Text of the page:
7/08/2010 2:39am


     Style: WMA Lichtenauer Longsword

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    Quote Originally Posted by captainzorikh View Post
    Next, after all the bitchin' and moanin' about how the SCA is so unrealistic because it doesn't allow strikes to the lower leg or the hands, it seems that no one is bothering to to do so anyway for one reason or another.
    The SCA stick-game ("heavy fighting", I think) pretends you're wearing chainmail and an open-faced helm. That's rather different protection from plate. With the SCA's assumed standard, leg and hand hits are a lot more viable ways to injure someone.

    Quote Originally Posted by captainzorikh View Post
    And if plate armor is so proof against sword blades that they would have done no damage, then why not swing away full strength with your blades? Well, I get your point about how they are trying to learn the techniques that would have worked against armor, so they are trying to find safe ways of doing deadly things.
    Because if you hit somewhere ineffective, you'll be exposed to an effective blow in return because you're so committed. Whereas if you hit somewhere effective (i.e. a gap in the armour) full power, you've just injured your training partner.

    Quote Originally Posted by captainzorikh View Post
    As far as intent goes, SCA fighters are also trying to do things that would have killed people in armor, and there are constant debates and changes of the rules to try to make more period techniques legal and safe.
    As above - the SCA isn't trying to simulate the same level of armour at all. Were it trying to encourage period anti-armour techniques, you'd be seeing a lot more grappling. Since grappling isn't allowed, the SCA clearly isn't trying very hard to encourage period techniques.
  7. rocketsurgeon is offline
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    Posted On:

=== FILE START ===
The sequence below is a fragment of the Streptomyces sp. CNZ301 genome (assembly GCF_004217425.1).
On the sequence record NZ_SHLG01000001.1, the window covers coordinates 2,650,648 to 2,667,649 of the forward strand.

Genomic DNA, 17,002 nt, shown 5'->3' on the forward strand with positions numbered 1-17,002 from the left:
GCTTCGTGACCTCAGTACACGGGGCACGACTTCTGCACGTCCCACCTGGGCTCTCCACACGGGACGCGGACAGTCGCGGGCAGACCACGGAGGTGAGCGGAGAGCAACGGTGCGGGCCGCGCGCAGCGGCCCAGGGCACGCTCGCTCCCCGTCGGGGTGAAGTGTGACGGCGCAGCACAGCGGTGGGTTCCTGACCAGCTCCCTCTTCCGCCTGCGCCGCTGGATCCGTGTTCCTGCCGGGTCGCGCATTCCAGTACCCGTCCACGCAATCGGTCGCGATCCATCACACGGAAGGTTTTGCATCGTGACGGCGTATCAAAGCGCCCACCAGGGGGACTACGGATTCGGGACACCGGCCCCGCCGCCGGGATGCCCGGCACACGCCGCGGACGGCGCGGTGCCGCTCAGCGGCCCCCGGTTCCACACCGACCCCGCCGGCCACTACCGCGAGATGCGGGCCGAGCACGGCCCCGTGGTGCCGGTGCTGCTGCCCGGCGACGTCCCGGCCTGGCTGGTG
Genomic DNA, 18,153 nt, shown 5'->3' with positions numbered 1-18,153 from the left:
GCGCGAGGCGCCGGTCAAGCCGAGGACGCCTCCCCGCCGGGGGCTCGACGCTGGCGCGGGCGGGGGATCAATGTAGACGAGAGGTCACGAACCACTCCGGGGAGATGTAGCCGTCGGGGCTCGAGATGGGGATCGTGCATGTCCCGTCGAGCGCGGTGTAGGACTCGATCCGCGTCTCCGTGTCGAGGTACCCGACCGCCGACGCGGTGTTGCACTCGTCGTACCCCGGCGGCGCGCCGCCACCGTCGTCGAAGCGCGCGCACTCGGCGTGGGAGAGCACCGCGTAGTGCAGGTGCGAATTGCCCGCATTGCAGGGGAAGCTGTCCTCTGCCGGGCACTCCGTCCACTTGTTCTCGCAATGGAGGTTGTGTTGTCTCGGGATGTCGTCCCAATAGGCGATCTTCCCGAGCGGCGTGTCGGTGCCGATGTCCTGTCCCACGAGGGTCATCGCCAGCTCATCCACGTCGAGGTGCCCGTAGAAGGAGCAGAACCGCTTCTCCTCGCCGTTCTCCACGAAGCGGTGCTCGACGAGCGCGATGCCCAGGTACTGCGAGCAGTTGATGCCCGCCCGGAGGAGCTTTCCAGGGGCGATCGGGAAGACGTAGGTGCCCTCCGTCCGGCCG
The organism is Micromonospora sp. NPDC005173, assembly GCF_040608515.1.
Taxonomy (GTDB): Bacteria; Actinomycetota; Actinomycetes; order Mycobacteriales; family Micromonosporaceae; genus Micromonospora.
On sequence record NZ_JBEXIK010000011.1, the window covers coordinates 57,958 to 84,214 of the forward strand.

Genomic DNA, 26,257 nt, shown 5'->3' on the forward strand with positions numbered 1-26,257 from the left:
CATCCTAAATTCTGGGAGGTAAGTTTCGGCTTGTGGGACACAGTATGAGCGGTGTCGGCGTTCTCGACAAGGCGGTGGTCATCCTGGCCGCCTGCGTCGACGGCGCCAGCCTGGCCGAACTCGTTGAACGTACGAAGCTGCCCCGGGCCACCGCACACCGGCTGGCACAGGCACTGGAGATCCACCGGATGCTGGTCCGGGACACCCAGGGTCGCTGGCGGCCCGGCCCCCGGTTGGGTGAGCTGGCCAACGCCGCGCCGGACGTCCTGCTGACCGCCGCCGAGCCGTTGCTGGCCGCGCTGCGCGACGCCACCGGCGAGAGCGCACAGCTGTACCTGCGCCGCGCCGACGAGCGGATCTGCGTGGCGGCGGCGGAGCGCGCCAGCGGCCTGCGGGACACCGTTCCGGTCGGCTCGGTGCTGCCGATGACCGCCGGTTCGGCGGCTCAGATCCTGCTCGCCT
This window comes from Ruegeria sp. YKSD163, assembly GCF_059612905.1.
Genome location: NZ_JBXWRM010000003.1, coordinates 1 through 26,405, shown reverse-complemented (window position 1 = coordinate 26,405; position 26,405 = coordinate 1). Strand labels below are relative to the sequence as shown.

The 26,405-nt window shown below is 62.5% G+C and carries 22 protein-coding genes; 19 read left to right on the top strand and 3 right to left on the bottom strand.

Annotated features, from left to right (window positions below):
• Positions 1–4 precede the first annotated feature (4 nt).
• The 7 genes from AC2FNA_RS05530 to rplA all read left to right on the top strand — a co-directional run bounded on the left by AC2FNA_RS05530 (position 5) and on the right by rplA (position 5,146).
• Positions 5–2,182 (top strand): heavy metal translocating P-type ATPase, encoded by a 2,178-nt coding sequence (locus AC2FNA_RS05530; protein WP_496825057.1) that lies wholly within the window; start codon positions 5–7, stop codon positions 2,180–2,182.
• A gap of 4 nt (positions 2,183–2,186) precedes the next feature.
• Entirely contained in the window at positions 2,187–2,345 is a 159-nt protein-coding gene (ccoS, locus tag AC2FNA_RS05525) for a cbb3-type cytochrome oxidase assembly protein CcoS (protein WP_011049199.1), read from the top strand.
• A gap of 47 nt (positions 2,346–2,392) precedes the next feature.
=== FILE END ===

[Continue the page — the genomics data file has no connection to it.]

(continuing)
7/08/2010 4:18pm


     Style: hard work work

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    Hell yeah! Hell no!
    Had I been present at the founding of this group I would have advocated changing Sword to Fighting making the acronym OMFG.

    I liked the vids. While I understand the desire for a hard and fast ruleset to have in mind while watching them, the nature of the verbal exchanges points to an atmosphere of conversation, of attempts to reach a mutual agreement of what just happened. I think this is pretty common once the level of equipment goes up and the safety measures distort things.

    Sometimes it's ok to just go until you both have a clear idea of whose ass is being kicked.
  8. Ningirsu is offline

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    Posted On:
    7/11/2010 8:31am

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     Style: Longsword, Krav Maga

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    Hell yeah! Hell no!
    From what I've seen, John Clements has no real desire to deal with SCA anymore as it is until more cases of HEMA displays show up. My guess is that he doesn't consider it anything related to what ARMA is actually trying to do.
    But yes, John Clements is extremely busy making publications and essays on other topics within his own community before he can address what he considers to be a dead-horse topic.

    (this is my impression, not what he's told me or anything--I dont really know him.)

    Quote Originally Posted by captainzorikh View Post
    On to the ironies: In the top of the very second paragraph, it says "The edge of the sword, for example, is relatively useless against plate armour." Right next to it is a picture of a battle that shows two helmets being chopped by swords, and separated limbs all over the field
    Art =/= photograph, but I agree it's ironic that ARMA would put that picture up there. Battle is battle; freak things happen, but that doesn't mean it was common. In fact, it's very possible that it's precisely because those were freak incidents that they were depicted.

    There was a documentary called "weapons that made Britain" that discusses that exact picture and tests on armor.

    Sure hard slashing can work; in battle that might be what you'd do if you don't have space to grapple or halfsword, but that doesn't mean it's ideal.

    HEMA practitioners accept that the authors of the period sources knew what they were talking about, and they believe there's a good reason there are no sword cut attacks even considered in armored combat manuals.

    I mean, when was the last time a test using sharp weapons ever CUT THROUGH 18-16gauge steel? And if it happened, how often did it happen compared to all the times it didn't actually work?